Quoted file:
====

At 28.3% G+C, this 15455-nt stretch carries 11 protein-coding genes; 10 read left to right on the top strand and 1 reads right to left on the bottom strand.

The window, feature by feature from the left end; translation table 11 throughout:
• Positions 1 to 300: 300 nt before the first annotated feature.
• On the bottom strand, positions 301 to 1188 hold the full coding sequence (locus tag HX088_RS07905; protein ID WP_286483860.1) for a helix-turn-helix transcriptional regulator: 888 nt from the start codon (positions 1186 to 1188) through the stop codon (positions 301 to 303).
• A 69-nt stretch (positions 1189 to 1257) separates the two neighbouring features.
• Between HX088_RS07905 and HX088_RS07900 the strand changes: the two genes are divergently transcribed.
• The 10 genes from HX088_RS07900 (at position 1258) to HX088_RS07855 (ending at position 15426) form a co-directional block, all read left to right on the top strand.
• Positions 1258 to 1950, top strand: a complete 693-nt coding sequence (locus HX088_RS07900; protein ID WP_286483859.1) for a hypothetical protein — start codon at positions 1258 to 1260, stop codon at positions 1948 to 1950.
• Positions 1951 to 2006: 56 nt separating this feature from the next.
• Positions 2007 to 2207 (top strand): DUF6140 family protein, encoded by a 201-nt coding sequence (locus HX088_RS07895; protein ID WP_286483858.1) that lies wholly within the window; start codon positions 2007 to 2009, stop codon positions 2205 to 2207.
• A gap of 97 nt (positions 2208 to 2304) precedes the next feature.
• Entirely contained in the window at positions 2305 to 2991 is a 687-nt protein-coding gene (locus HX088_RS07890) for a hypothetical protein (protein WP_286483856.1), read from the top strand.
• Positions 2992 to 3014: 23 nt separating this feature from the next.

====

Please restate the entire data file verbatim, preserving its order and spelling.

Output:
At 28.3% G+C, this 15455-nt stretch carries 11 protein-coding genes; 10 read left to right on the top strand and 1 reads right to left on the bottom strand.

The window, feature by feature from the left end; translation table 11 throughout:
• Positions 1 to 300: 300 nt before the first annotated feature.
• On the bottom strand, positions 301 to 1188 hold the full coding sequence (locus tag HX088_RS07905; protein ID WP_286483860.1) for a helix-turn-helix transcriptional regulator: 888 nt from the start codon (positions 1186 to 1188) through the stop codon (positions 301 to 303).
• A 69-nt stretch (positions 1189 to 1257) separates the two neighbouring features.
• Between HX088_RS07905 and HX088_RS07900 the strand changes: the two genes are divergently transcribed.
• The 10 genes from HX088_RS07900 (at position 1258) to HX088_RS07855 (ending at position 15426) form a co-directional block, all read left to right on the top strand.
• Positions 1258 to 1950, top strand: a complete 693-nt coding sequence (locus HX088_RS07900; protein ID WP_286483859.1) for a hypothetical protein — start codon at positions 1258 to 1260, stop codon at positions 1948 to 1950.
• Positions 1951 to 2006: 56 nt separating this feature from the next.
• Positions 2007 to 2207 (top strand): DUF6140 family protein, encoded by a 201-nt coding sequence (locus HX088_RS07895; protein ID WP_286483858.1) that lies wholly within the window; start codon positions 2007 to 2009, stop codon positions 2205 to 2207.
• A gap of 97 nt (positions 2208 to 2304) precedes the next feature.
• Entirely contained in the window at positions 2305 to 2991 is a 687-nt protein-coding gene (locus HX088_RS07890) for a hypothetical protein (protein WP_286483856.1), read from the top strand.
• Positions 2992 to 3014: 23 nt separating this feature from the next.